Before Ellen came out, and before two people of the same sex were even allowed to dance together in bars, gay people around the world were mustering the courage to be out, to find each other, and to allow themselves to have fun and fall in love. Over the course of two years, renowned transgender choreographer Sean Dorsey sought LGBT people ages 55-88, to record their own version of history, ranging from joyous to heartbreaking. The stories then sprouted his new show, The Secret History of Love, which celebrates the life and loves of LGBT people starting in the 1930s.
As the show is staged in San Francisco this weekend (continuing on a tour across the country through the fall), Dorsey talks about his process, and why we shouldn't desexualize people just because of their age.
The Advocate: Tell me about your involvement with the National LGBT Elders Oral History Project.
Sean Dorsey: Over a two-year period, I met with and interviewed LGBT elders across the U.S. and asked them about their lives in oral history interviews. I asked these elders about everything from their childhood, their coming-out, their first crushes, first loves, love affairs, activism, and then their lives as they have grown older and aged and their perspective on how things have changed over the decades. It was an extraordinary experience, and I met a lot of extraordinary people.
Could you talk about some of the interesting people you met on this journey?
What was a really wonderful part of this national oral history project were some of the surprises I found in the interviews and in meeting people. Frank Lapiana is a Boston native, and one of the wonderful surprises that I encountered first in talking to him was I came to the oral history project preparing myself emotionally for all of the very painful parts of our community's history and struggle — the losses, the isolation, the police abuse — but what I hadn't prepared for was the extent of joy or the innovative, creative ways that LGBT people managed to fall in love and fall in lust and have saucy love affairs or organize sex parties in the 1950s and meet their first love in the 1930s. With Frank, I had this beaming smile during much of my interview time with him, because he would just share these incredibly joyful and saucy stories, among some really painful stuff. It was incredible to learn of the resiliency and the life force and energy and love that thrived many decades before our community was out from the underground. Part of why I think that the show and the oral histories are important is that we really desexualize our older generaation. There's this big disconnect within the LGBT community when it comes to our elders. It was these elders who broke down the sexual revolution doors and were really the heros and pioneers that made our lives and sexuality and love possible now.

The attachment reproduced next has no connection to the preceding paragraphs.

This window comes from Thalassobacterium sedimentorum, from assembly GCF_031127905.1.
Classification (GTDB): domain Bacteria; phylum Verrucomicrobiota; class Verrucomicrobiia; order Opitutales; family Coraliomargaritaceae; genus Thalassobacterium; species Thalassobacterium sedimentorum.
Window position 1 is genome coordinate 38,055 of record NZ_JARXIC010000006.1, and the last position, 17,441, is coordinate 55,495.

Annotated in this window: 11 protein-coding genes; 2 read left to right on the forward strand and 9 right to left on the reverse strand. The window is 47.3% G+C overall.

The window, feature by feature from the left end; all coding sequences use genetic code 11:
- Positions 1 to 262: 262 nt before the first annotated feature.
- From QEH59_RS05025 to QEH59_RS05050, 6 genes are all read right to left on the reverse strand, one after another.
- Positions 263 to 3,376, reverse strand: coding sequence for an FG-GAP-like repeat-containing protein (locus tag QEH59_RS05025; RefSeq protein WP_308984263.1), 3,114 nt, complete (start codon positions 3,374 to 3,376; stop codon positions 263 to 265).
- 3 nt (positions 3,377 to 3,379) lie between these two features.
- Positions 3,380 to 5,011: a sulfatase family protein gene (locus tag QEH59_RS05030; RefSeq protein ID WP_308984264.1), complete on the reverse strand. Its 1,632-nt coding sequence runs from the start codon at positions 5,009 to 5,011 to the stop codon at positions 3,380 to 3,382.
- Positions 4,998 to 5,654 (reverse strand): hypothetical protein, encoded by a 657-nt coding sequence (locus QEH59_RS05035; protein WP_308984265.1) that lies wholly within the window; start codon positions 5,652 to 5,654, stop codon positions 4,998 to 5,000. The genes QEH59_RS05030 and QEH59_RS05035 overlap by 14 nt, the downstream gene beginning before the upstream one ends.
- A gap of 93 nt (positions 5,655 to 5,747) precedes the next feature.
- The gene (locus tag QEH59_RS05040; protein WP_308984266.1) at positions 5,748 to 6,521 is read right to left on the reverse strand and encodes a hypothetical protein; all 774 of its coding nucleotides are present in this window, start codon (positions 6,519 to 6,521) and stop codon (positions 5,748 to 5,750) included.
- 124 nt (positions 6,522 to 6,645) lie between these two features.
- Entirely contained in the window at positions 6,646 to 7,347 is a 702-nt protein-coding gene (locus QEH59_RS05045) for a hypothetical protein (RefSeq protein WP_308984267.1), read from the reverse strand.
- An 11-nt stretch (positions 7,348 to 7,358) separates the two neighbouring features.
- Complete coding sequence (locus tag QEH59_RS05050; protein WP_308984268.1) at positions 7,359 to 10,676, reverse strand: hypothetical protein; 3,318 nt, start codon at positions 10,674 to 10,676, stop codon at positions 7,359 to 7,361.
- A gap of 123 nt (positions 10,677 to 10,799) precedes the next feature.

How were you inspired to launch this whole project?
I actually designed the oral history project in order to develop the content for the show. So when I had the idea for the show, I knew I wanted it to be informed by real, lived history. I didn't know what I would find, but I spent a lot of time at the GLBT Historical Society's archives, for example, putting my hands on people's love letters. Like a love note on a cocktail napkin from a club in the 1950s, for example. Getting my hands on these archival materials was just so important to me. And I knew I wanted real voices from our elders to be in the show. So I designed the oral history project around that. But then I was left with this huge stack of transcribed interviews, so then I found themes and stories and commonalities and the arc of the show. So I didn't come to the show with preconceived ideas of how it would go. It really came out of the research that I did.